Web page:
United States v. Classic

From Wikipedia, the free encyclopedia
Jump to: navigation, search
United States v. Classic
Seal of the United States Supreme Court.svg
Argued April 7, 1941
Decided May 26, 1941
Full case name United States v. Classic, et al.
Citations 313 U.S. 299 (more)
61 S. Ct. 1031; 85 L. Ed. 1368; 1941 U.S. LEXIS 601
Prior history On appeal from the District Court of the U.S. for the Eastern District of Louisiana
Holding
U.S. Const. art. 1, Sec. 4 empowers Congress to protect rights of electors in state primary elections; upheld Federal Corrupt Practices Act
Court membership
Case opinions
Majority Stone, joined by Frankfurter, Reed, Roberts; Hughes took no part
Dissent Douglas, joined by Black, Murphy
Laws applied
U.S. Const. Art. I, Sec. 2; U.S. Const. Art. I, Sec. 4; 18 U.S.C.S. Sec. 51

United States v. Classic 313 U.S. 299 (1941) was a decision by the United States Supreme Court that the United States Constitution empowered Congress to regulate primary elections and political party nominations procedures, and that the constitutional "right of participation" extended to primary elections "is protected just as is the right to vote at the election, where the primary is by law made an integral part of the election machinery, whether the voter exercises his right in a party primary which invariably, sometimes or never determines the ultimate choice of the representative."[1]

Many observers assumed that the court had already ruled in Newberry v. U.S., 256 U.S. 232 (1921), that primary elections could not be regulated under the powers granted to Congress under Article I, Sec. 4 of the Constitution. But writing for the majority, Justice Harlan Fiske Stone argued that the Newberry court had been deeply divided on the issue and no majority had ruled one way or the other. Utilizing the reasoning by Chief Justice Edward Douglass White and Justice Mahlon Pitney in their concurrent opinions in Newberry, Stone argued that the Constitution's protection of the right to vote cannot be effectively exercised without reaching to primary elections and/or political party nominating procedures.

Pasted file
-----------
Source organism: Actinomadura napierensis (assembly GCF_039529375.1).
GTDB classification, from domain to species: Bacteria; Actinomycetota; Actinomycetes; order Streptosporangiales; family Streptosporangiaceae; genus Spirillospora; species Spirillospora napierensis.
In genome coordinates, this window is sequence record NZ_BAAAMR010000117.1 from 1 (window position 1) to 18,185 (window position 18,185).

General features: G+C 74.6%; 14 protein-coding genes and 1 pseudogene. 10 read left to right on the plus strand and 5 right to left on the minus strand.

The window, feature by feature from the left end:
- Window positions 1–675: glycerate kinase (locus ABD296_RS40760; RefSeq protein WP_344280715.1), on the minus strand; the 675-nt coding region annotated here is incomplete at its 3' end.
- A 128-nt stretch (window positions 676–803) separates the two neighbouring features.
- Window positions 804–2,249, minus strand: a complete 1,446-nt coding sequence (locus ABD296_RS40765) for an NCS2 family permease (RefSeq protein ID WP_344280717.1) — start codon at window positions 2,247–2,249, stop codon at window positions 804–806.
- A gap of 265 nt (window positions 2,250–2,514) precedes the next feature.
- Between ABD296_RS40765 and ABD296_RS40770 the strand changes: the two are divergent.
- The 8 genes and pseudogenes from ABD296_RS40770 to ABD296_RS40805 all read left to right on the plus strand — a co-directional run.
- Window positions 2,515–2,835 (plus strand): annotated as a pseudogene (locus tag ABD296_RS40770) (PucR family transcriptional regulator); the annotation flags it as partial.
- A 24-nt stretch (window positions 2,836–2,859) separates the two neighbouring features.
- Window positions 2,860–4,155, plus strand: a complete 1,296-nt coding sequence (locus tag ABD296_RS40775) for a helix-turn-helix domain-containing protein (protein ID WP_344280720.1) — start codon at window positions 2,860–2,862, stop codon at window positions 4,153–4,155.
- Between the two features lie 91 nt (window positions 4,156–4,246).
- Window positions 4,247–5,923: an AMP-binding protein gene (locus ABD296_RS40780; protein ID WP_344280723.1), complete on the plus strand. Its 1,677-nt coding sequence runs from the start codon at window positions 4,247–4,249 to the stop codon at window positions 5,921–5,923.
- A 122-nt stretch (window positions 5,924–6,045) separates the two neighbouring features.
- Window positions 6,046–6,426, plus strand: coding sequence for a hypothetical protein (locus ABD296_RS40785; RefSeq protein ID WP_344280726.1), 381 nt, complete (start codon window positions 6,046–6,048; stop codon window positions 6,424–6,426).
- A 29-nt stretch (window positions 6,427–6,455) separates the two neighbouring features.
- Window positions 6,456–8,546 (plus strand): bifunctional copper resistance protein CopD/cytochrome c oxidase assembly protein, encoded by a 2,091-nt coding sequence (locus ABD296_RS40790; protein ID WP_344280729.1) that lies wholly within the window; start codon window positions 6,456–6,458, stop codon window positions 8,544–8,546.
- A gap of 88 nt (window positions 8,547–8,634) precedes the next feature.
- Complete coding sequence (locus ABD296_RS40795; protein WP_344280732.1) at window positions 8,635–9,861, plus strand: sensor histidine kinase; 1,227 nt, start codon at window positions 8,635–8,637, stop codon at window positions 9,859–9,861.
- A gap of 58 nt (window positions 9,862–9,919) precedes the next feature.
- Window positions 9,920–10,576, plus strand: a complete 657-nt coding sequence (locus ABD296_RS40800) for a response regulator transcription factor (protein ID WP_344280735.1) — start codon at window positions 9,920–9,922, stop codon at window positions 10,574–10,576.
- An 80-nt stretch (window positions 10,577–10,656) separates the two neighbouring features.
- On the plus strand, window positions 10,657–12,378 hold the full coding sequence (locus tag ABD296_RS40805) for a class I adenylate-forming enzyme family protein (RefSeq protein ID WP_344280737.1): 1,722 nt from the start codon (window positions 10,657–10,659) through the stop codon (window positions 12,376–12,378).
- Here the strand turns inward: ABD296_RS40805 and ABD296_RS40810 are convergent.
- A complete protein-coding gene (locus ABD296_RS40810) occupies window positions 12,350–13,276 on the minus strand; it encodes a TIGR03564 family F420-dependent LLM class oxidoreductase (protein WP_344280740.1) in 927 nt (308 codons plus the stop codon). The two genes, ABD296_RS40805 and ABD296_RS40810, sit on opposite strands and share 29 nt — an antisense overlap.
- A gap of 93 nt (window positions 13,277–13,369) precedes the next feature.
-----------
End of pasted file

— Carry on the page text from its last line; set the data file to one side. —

Though broadly noting that the constitutional right to vote extends to a party primary even when it "sometimes or never determines the ultimate choice of the representative," the Court offered no standard for determining whether a primary "was made an integral part of the election machinery."[2] However, in Morse v. Republican Party of Virginia, the Court clarified that this extends to virtually all primaries, noting that "Virginia, like most States, has effectively divided its election into two stages, the first consisting of the selection of party candidates and the second being the general election.".[3]

In a "diffident" dissent, Justice William O. Douglas agreed that the Constitution gives the Congress the right to regulate primaries, but concluded that the U.S. criminal code did not explicitly outlaw the actions in question. "It is not enough for us to find in the vague penumbra of a statute some offense about which Congress could have legislated, and then to particularize it as a crime because it is highly offensive," Douglas wrote. "Sec. 19 does not purport to be an exercise by Congress of its power to regulate primaries."

See also[edit]

References[edit]

  1. ^ Classic, 313 U.S. at 318.
  2. ^ See Id.
  3. ^ "Morse v. Republican Party of Virginia, 517 U.S. 186, 205-07 (1996)". Justia.com. 

External links[edit]